The law of conservation of detail (and exceptions)

The first act sets up a script. It needs to be entertaining, efficient, and most of all focused. If a first act forces me to learn something, there’d better be a damn good reason for it. If there isn’t, the useless information crowds out the useful stuff. It punishes the audience for paying attention andContinue reading “The law of conservation of detail (and exceptions)”

Most people picture language visually. Knowing this makes writing easier.

A screenplay is a de facto movie and anything presented will eventually have to be literally photographed (or said.) Understanding why this works lends insight into human beings, your target audience. I learned this when I was taking an acting class. The teacher was stressing a point on how we should invest words with meaning.Continue reading “Most people picture language visually. Knowing this makes writing easier.”

“Outcomes are usually not deterministic. They’re probabilistic.” Elon Musk, with advice that applies to life, screenwriting, and especially screenwriting advice.

From Entrepreneur.com: Broaden the view by tracking probabilities. Thinking in probabilities (a business has, say, a 60 percent chance of success) rather than deterministically (if I do A and B, then C will happen) doesn’t just guard against oversimplification. This type of thought process protects an entrepreneur against the brain’s inherent laziness. Musk strives toContinue reading ““Outcomes are usually not deterministic. They’re probabilistic.” Elon Musk, with advice that applies to life, screenwriting, and especially screenwriting advice.”

Emotional grounding in world building via “the orienting effect”

The following is the work of Alex Berg, excerpted from this blog. He talks about using emotions to ground, frame and orient a reader in insane fictional worlds. I think every writer should read this one. “The example I’ve been using for years to demonstrate the benefits of emotional heightening is a fictional scene titledContinue reading “Emotional grounding in world building via “the orienting effect””

Common beginner problem: A fear of outlining, even at the rewrite stage.

My platonic ideal of developing a screenplay: This December, I taught an online class about outlining. I broke development into 6 phases. Express an idea as a logline. Expand logline as a one page precis that delineates act breaks. Break the one page in a series of 30-50 distinct beats, 7 words per beat. FleshContinue reading “Common beginner problem: A fear of outlining, even at the rewrite stage.”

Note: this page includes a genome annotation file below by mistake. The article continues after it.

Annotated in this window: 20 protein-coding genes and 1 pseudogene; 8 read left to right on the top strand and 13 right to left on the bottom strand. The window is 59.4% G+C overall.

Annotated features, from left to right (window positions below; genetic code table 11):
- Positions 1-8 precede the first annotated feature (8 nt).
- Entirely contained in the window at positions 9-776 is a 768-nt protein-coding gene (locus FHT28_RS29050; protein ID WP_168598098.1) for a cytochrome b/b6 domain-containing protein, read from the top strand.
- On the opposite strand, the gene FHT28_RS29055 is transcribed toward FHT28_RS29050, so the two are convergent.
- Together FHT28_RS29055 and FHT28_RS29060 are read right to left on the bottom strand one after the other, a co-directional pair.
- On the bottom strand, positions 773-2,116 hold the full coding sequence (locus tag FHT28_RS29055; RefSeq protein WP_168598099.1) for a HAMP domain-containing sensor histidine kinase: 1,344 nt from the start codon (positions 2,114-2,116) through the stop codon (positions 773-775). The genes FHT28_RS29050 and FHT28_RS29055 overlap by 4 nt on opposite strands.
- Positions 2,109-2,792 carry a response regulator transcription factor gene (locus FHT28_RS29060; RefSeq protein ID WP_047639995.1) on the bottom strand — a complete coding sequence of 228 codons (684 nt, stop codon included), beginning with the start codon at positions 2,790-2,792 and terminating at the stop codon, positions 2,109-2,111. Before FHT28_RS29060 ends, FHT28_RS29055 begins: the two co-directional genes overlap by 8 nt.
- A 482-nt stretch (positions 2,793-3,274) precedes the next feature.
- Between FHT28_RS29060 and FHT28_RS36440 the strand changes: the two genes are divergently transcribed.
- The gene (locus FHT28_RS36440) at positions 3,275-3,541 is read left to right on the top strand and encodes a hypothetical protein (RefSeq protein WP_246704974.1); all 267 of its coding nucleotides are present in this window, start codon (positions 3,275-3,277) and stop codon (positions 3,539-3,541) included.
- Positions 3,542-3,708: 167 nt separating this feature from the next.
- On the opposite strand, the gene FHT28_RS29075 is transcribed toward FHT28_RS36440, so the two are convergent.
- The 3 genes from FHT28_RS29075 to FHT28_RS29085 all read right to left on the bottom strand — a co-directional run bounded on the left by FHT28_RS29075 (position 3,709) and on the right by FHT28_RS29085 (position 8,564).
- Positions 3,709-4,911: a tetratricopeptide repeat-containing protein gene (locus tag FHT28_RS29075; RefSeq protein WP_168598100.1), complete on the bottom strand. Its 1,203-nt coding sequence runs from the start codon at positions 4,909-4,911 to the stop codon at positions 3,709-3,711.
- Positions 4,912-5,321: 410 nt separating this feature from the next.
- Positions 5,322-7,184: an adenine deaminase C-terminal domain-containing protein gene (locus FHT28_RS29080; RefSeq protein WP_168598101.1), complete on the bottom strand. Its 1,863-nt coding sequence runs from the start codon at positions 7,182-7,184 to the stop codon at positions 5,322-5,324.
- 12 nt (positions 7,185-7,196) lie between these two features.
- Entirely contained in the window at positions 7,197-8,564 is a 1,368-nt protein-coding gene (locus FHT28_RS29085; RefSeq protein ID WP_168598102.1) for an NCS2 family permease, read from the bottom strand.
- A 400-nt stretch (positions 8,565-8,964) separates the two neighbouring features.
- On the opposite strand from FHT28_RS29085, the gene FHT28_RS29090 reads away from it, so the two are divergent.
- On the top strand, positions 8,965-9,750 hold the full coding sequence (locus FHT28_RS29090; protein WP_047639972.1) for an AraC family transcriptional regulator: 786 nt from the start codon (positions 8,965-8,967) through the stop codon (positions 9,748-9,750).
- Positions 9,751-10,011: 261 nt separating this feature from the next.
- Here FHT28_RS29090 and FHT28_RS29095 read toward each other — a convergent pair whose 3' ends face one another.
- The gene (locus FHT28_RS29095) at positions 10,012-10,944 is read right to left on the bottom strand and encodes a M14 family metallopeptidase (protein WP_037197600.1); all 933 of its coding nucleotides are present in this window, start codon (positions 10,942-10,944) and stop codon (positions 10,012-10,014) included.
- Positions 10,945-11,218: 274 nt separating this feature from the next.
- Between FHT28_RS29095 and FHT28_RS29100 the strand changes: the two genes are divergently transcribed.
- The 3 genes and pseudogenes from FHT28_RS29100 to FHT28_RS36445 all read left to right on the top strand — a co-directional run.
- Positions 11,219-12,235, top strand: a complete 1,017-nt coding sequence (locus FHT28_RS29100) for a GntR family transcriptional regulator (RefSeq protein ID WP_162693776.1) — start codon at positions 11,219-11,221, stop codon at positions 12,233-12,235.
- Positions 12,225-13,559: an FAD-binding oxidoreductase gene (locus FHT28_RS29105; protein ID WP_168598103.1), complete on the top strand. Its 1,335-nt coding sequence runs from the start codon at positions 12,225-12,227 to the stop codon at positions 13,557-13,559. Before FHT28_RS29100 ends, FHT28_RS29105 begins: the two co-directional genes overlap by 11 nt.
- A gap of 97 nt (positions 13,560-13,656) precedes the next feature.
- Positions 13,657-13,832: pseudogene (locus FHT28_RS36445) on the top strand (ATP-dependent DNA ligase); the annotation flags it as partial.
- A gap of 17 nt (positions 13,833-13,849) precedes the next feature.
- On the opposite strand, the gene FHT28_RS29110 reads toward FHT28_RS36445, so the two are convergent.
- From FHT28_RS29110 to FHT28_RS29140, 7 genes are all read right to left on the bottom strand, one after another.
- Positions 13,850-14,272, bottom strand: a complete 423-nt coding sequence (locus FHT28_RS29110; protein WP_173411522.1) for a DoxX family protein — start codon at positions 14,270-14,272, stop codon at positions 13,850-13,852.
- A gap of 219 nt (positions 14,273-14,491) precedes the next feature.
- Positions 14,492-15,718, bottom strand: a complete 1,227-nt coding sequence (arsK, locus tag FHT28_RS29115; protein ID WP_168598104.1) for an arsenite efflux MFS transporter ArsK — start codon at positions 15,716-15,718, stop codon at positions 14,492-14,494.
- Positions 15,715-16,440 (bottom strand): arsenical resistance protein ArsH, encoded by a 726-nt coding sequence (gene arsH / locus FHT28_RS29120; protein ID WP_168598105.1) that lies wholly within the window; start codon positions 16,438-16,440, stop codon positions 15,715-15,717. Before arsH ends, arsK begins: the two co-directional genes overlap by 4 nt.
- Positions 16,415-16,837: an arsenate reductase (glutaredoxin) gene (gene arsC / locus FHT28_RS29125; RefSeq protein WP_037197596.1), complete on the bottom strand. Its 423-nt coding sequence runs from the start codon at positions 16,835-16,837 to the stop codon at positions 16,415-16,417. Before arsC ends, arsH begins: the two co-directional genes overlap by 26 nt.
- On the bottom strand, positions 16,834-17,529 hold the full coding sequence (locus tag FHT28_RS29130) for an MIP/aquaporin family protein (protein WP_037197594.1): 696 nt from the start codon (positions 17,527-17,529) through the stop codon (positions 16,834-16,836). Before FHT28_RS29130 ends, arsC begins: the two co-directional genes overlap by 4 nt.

Dealing with criticism, sensitivity, and how to grow a thick skin.

NOTE: I was stuck for a blog.  I really, didn’t want to write it.  I asked Reddit for a blog pitch and wrote up the highest rated question. QUESTION: [Please write a] blog about being sensitive to criticism.  Both positive and negative.  How to grow a thick skin?   SHORT ANSWER: Suck it up.  ByContinue reading “Dealing with criticism, sensitivity, and how to grow a thick skin.”

3 Ways to Beat Writer’s Block

It happens to all of us.  We get stuck, and then we can’t move forward.  Here are some tricks you can use when you don’t want to write anything. 1.  Use a timer. Using a timer focuses the mind.  It’s better to have ten minutes of solid focus than a hazy weekend where you occasionallyContinue reading “3 Ways to Beat Writer’s Block”

Q: When is the most popular day to start a screenplay? A: Tomorrow?

INT. SIMPSON HOUSE — NIGHT Homer and Marge have been having marital troubles, a long dry spell.  Marge is unhappy about this for some reason. MARGE: Homer… We need to talk about the martial difficulties we’ve been having lately. HOMER: Marge, there’s just too much pressure, with my job, the kids, traffic, political strife at home andContinue reading “Q: When is the most popular day to start a screenplay? A: Tomorrow?”

Malcolm Gladwell explains why outlining, writing and rewriting is so hard.

“[It’s]a question I’m obsessed with: Why don’t people work hard when it’s in their best interest to do so? The (short) answer is that it’s really risky to work hard, because then if you fail you can no longer say that you failed because you didn’t work hard. It’s a form of self-protection… Most ofContinue reading “Malcolm Gladwell explains why outlining, writing and rewriting is so hard.”